Friday, August 22, 2014

Bangkok Cinema Scene special: 18th Thai Short Film and Video Festival, August 28-September 7, 2014

The schedule is out for the 18th Thai Short Film and Video Festival, which has many highlights, among them the screening of Filipino auteur Lav Diaz' four-hour opus Norte, the End of History.

Think of it as the experimental "video" portion of the Thai Short Film and Video Festival, which has long given space to medium- and feature-length works in its Digital Forum section.

A nominee for the Golden Palm at last year's Cannes Film Festival and winner of the best director award at the Cinemanila festival, Norte centers on three characters – a struggling family man who is framed for murder and sent to prison, the man's wife, left behind alone to pick up the pieces, and the real killer, whose disillusionment with society is pushing him to the edge of sanity. Norte producer Moira Lang will be among the festival guests. Norte screens from 6 to 10.30pm on Monday, August 1 at the Lido, while the rest of the festival takes place in its usual venue, the Bangkok Art and Culture Centre.

Shorter offerings are among the highlights of a new French Connection program.

"Too many good French films were submitted this year, so we decided to select some of them for a special programme," says Sanchai Chotirosseranee, a festival programmer and deputy director of the Thai Film Archive, which organizes the fest.

Among the offerings will be the festival's opener on Thursday, Cambodia 2099, by young French-Cambodian director Davy Chou, who previously surveyed Cambodia's lost cinematic golden age in Golden Slumbers. He'll also be a festival guest and will judge the international short-film competition. Selected for the Directors' Fortnight at Cannes this year, the 20-minute film has three friends gathering on Phnom Penh's Koh Pich, aka Diamond Island, talking about their dreams and what Cambodia will be like at the end of this century.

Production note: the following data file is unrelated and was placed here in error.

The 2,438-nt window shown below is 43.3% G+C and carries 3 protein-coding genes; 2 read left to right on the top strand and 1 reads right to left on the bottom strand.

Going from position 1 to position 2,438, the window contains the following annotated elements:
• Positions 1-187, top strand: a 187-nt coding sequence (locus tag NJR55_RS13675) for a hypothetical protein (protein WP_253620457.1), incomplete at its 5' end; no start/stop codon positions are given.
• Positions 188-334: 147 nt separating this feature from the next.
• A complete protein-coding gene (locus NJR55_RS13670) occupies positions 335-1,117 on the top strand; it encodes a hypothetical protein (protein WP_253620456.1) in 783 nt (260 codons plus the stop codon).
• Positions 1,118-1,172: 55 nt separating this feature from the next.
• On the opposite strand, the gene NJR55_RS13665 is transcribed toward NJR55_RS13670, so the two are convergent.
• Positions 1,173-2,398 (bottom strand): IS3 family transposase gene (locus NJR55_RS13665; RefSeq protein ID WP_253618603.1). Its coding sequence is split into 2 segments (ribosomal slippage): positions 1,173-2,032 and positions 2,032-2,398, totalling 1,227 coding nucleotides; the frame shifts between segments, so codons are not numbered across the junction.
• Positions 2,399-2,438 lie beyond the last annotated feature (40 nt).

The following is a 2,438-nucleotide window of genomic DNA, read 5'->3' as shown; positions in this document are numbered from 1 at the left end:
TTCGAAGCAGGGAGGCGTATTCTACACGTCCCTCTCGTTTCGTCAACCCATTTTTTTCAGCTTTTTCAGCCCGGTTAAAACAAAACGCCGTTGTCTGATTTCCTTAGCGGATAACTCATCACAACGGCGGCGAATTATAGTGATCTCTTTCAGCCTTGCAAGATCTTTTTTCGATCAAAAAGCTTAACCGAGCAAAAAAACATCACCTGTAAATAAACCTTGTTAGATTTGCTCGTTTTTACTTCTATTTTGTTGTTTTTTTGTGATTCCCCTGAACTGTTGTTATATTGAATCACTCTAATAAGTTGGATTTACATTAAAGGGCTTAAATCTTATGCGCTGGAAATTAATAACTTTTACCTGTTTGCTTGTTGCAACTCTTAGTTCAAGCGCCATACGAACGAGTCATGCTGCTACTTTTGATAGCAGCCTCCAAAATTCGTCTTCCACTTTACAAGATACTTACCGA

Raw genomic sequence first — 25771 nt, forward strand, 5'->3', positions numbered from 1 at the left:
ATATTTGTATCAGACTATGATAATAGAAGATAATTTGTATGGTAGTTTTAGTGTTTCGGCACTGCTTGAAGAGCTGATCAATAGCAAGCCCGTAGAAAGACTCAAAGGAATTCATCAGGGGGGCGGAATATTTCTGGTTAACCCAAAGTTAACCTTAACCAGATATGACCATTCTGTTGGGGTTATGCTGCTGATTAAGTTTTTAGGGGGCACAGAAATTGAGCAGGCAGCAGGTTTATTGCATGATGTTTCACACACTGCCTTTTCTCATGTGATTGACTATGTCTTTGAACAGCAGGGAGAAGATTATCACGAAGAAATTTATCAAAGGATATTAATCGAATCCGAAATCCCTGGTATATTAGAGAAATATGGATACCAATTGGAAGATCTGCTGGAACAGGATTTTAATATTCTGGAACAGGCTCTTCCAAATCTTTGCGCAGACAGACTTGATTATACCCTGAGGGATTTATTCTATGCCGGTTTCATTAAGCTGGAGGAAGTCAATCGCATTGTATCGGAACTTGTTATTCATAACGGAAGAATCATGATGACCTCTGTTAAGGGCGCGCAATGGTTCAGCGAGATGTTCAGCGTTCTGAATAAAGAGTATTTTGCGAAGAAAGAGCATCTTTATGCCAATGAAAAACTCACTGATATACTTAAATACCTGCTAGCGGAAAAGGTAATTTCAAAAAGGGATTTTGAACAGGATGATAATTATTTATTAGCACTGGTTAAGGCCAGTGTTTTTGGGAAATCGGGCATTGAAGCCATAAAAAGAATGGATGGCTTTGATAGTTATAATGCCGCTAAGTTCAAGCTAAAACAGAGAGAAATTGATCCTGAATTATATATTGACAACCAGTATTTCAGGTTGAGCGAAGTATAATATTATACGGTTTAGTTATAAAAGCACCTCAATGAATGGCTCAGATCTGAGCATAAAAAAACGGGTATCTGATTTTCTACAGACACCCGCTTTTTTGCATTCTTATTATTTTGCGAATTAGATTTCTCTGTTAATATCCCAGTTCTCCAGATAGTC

Still more French connections come from the Clermont Ferrand International Short Film Festival, the world's largest short-film showcase. As the Thai Short Film and Video Festival has done for the past several years, there will be special package of the Best of Clermont Ferrand. This year's line-up will have five films, among them La Lampe au beurre de yak, which won the grand prix. Directed by China's Wei Hu, it has a young itinerant photographer and his assistant trying to photograph Tibetan nomads in front of various backdrops.

Six of Southeast Asia's top filmmakers join for one film, Letters from the South, each taking a segment to look at the Chinese diaspora in the region. The directors are Thailand's Aditya Assarat, Singapore's Royston Tan and Sun Koh, Myanmar's Midi Zhao and Malaysia's Tan Chui Mui and Tsai Ming-liang.

And more views from across the region can be seen in the S-Express program curated by film experts from Malaysia, Singapore, Indonesia and the Philippines.

And, in celebration of the Film Archive's 30th anniversary, there will be a special programme from the Archive's collection as well as the annual Queer shorts collection of Thai and foreign films.

As always, the centerpiece of the Thai Short Film and Video Festival is the competition among Thai indie filmmakers for the top-prize RD Pestonji Award, named in honor of the country's pioneering auteur, along with documentaries, animated shorts and student films vying for other awards.

Again, the schedule can be found at this link, and more details and images from the fest can be seen at the festival's Facebook page.

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